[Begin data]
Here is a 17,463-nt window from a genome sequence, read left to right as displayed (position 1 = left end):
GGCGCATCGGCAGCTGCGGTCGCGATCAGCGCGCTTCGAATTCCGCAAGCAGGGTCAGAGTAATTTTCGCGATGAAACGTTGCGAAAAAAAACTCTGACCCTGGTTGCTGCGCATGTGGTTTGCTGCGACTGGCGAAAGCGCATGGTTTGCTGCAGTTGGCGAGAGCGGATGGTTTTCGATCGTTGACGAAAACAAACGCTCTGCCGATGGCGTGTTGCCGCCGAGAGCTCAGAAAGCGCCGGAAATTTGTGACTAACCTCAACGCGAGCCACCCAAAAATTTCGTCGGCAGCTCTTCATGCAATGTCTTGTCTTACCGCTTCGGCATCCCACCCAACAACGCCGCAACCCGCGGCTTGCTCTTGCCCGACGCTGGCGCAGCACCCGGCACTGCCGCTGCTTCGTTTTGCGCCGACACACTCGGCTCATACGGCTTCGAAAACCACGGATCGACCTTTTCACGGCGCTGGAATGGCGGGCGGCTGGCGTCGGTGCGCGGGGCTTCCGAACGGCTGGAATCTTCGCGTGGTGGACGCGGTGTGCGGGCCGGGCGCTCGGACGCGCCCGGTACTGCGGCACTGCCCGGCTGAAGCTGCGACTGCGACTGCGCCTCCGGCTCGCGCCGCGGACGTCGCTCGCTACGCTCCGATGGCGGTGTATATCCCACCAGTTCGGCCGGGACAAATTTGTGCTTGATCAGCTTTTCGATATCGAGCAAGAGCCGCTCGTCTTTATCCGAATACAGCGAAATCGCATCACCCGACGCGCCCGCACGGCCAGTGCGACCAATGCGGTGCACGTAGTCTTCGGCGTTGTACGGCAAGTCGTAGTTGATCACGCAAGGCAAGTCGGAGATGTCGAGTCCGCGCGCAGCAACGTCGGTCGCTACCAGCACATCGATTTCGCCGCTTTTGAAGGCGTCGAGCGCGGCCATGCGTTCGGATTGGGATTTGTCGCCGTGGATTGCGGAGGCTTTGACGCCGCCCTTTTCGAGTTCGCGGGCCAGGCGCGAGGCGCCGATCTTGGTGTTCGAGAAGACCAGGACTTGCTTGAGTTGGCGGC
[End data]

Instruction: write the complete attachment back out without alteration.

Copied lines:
Here is a 17,463-nt window from a genome sequence, read left to right as displayed (position 1 = left end):
GGCGCATCGGCAGCTGCGGTCGCGATCAGCGCGCTTCGAATTCCGCAAGCAGGGTCAGAGTAATTTTCGCGATGAAACGTTGCGAAAAAAAACTCTGACCCTGGTTGCTGCGCATGTGGTTTGCTGCGACTGGCGAAAGCGCATGGTTTGCTGCAGTTGGCGAGAGCGGATGGTTTTCGATCGTTGACGAAAACAAACGCTCTGCCGATGGCGTGTTGCCGCCGAGAGCTCAGAAAGCGCCGGAAATTTGTGACTAACCTCAACGCGAGCCACCCAAAAATTTCGTCGGCAGCTCTTCATGCAATGTCTTGTCTTACCGCTTCGGCATCCCACCCAACAACGCCGCAACCCGCGGCTTGCTCTTGCCCGACGCTGGCGCAGCACCCGGCACTGCCGCTGCTTCGTTTTGCGCCGACACACTCGGCTCATACGGCTTCGAAAACCACGGATCGACCTTTTCACGGCGCTGGAATGGCGGGCGGCTGGCGTCGGTGCGCGGGGCTTCCGAACGGCTGGAATCTTCGCGTGGTGGACGCGGTGTGCGGGCCGGGCGCTCGGACGCGCCCGGTACTGCGGCACTGCCCGGCTGAAGCTGCGACTGCGACTGCGCCTCCGGCTCGCGCCGCGGACGTCGCTCGCTACGCTCCGATGGCGGTGTATATCCCACCAGTTCGGCCGGGACAAATTTGTGCTTGATCAGCTTTTCGATATCGAGCAAGAGCCGCTCGTCTTTATCCGAATACAGCGAAATCGCATCACCCGACGCGCCCGCACGGCCAGTGCGACCAATGCGGTGCACGTAGTCTTCGGCGTTGTACGGCAAGTCGTAGTTGATCACGCAAGGCAAGTCGGAGATGTCGAGTCCGCGCGCAGCAACGTCGGTCGCTACCAGCACATCGATTTCGCCGCTTTTGAAGGCGTCGAGCGCGGCCATGCGTTCGGATTGGGATTTGTCGCCGTGGATTGCGGAGGCTTTGACGCCGCCCTTTTCGAGTTCGCGGGCCAGGCGCGAGGCGCCGATCTTGGTGTTCGAGAAGACCAGGACTTGCTTGAGTTGGCGGC